Over time, the makeup of your portfolio changes as various sectors and stocks perform better or worse than the market. Your original well-planned portfolio allocation evolves to one where the best performing stocks or ETFs become a more heavily-weighted part of your portfolio. Then the stocks that have underperformed make up less of the total allocation of your portfolio. This is a very unappealing - and unhealthy - shape for a portfolio to be in and it signals that it's time to make some adjustments.

Get On the Scale
As time passes, it will become necessary for investors to re-examine their portfolio's allocation. Being overweight in some sectors may not be the best strategy going forward.
Stocks do not increase in value at the same rate. One asset category might appreciate more, causing an imbalance in your original allocation. In a 2000 study by Ibbotson and Kaplan, asset allocation was found to explain 93.6% of the variability of an asset's performance. Placing your assets in the right sector leads to overweighting that sector in your portfolio.

Over time, one sector will become the leader and another will lag. For example, during the height of the dotcom boom, technology returned 66.69%, while consumer staples lost 14.49%. In this case, your portfolio would have been overweight in the technology sector. In 2000, as the dotcom boom ended, consumer staples delivered a 26.04% return and technology lost 42.04%. If you adjusted the weight of technology and increased the weight of consumer staples, your portfolio would have thanked you. Adjusting your portfolio to reduce its overweight condition usually leads to success. (Learn more about the dotcom boom and bust in our Market Crashes Tutorial.)

So how can you tell if your portfolio is out of balance? The best place to begin is with your original assessment of the market that led you to form your current portfolio allocation. Some questions to ask are:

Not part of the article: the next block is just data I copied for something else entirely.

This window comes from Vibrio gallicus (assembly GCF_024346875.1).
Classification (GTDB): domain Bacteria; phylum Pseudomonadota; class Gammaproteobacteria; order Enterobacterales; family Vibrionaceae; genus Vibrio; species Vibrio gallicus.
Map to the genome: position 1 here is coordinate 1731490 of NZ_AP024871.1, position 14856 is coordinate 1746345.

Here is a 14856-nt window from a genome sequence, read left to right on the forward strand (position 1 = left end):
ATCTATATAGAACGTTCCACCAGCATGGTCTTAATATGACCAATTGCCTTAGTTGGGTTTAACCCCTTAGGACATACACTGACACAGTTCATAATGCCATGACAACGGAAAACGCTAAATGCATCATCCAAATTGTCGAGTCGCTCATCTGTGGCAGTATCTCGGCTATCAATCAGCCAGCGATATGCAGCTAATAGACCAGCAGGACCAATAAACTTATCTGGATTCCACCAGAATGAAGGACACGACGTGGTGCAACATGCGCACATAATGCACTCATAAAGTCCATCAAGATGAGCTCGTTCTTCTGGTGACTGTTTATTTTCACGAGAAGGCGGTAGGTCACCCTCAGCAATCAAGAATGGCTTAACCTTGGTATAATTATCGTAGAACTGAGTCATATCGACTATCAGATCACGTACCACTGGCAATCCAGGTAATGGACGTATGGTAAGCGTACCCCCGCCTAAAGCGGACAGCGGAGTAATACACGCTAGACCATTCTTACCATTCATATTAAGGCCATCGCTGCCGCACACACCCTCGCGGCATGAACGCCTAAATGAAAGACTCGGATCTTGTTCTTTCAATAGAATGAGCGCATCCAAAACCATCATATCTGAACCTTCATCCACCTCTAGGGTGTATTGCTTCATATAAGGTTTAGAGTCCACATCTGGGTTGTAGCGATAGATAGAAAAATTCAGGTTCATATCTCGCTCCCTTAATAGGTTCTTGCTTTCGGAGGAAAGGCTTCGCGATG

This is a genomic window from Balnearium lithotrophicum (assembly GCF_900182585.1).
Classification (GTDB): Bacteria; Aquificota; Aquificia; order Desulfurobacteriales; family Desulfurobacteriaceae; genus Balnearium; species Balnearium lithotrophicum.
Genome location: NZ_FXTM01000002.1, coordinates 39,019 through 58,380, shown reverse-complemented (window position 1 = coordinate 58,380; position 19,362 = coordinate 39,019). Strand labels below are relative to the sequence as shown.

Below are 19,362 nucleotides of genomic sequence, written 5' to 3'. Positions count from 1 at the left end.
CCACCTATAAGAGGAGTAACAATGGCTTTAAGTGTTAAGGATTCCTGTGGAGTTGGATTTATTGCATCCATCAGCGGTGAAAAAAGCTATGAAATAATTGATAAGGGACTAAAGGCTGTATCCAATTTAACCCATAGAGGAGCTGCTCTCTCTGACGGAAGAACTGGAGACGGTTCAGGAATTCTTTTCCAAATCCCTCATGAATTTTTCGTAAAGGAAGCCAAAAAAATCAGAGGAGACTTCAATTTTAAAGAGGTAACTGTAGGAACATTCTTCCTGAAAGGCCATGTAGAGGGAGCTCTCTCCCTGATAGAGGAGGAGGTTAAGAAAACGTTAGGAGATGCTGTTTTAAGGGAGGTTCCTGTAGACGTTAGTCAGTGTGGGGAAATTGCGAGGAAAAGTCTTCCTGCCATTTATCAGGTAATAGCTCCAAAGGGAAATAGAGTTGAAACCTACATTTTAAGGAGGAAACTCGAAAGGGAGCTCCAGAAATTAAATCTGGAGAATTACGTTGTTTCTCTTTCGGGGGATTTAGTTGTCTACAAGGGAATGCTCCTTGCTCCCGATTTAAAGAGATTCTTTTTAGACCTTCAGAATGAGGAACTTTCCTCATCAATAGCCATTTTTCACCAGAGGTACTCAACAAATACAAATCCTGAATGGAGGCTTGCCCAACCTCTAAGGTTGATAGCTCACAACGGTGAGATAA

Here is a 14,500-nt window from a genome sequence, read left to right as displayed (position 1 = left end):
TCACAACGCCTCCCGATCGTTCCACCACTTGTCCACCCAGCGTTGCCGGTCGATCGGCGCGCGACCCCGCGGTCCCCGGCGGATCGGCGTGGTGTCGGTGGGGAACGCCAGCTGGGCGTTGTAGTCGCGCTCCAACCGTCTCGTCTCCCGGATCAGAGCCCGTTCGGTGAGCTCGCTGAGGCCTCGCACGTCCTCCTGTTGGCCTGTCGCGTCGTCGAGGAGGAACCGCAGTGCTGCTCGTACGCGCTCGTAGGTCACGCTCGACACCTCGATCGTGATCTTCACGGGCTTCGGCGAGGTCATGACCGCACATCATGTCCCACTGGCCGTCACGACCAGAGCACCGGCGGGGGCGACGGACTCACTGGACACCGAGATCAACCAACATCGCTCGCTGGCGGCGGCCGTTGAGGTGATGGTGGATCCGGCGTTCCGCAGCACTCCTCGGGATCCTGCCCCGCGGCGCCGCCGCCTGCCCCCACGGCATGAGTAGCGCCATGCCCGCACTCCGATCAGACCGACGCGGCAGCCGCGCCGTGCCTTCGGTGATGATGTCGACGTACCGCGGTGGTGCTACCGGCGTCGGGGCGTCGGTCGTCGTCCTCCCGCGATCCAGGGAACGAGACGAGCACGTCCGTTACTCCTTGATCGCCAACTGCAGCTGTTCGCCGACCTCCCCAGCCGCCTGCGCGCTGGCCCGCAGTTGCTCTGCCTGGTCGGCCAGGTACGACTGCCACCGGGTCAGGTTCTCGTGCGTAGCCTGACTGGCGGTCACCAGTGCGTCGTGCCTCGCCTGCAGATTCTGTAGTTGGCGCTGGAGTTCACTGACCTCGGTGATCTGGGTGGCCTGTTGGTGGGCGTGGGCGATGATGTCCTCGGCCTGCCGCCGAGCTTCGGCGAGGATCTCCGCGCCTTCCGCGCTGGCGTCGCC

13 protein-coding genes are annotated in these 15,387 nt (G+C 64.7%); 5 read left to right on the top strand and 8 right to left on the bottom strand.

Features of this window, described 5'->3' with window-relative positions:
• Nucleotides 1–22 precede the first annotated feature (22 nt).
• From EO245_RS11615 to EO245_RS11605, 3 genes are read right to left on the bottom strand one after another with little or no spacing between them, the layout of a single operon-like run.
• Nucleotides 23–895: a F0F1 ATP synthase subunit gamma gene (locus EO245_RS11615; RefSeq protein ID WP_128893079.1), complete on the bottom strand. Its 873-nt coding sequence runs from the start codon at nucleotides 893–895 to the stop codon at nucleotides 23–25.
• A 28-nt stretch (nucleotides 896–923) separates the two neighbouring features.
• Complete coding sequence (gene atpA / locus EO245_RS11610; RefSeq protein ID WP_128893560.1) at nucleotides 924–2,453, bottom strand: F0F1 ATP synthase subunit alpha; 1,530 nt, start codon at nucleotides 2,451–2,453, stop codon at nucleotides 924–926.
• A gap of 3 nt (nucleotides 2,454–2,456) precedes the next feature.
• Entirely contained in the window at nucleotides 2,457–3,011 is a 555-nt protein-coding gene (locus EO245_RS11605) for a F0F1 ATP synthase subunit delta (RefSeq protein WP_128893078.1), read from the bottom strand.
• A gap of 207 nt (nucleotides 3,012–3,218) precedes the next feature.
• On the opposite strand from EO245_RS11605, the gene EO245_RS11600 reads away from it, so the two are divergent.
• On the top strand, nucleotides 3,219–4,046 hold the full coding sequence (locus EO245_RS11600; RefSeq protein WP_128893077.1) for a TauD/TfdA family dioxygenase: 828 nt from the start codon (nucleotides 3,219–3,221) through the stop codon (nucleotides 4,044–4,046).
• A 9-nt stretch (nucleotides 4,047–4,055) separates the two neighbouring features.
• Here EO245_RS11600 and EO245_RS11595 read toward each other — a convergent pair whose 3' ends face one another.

• What has changed since your evaluation of the economy, the business cycle and the market? If your assessment has changed, then the weighting of your portfolio needs to change.
  • What is the current level of risk in your portfolio and how has it changed since your last assessment? If the risk has increased beyond your comfort level, it is time to adjust your allocation to bring your risk back to levels that are more normal. Often when a sector has risen dramatically, it increases the risk that you might lose much or all of what you have gained. Reducing this overweight condition by selling part of these securities can help to lower the risk in the portfolio.
  • Has the splendid performance of one or more stocks caused your portfolio to be less diversified, increasing its dependence on the performance of a few stocks? Diversification is a way to spread the risk across asset classes. As your portfolio over weighs toward one or a few stocks, your first-rate diversification has fallen off. (Find out how to find the right balance of diversification in Introduction To Diversification.)

    If answering any of these questions leads you to conclude your portfolio is overweight, it is time to reallocate by selling some of the shares of the securities that have performed well and putting that money to work in stocks or ETFs that have the best potential to outperform in the future.

    When to Make an Adjustment
    An overweight portfolio requires you to address underperforming stocks or ETFs as well as those that are your best performers. Stocks and ETFs do not grow at the same rate. One asset category might appreciate more causing an imbalance from your original allocation.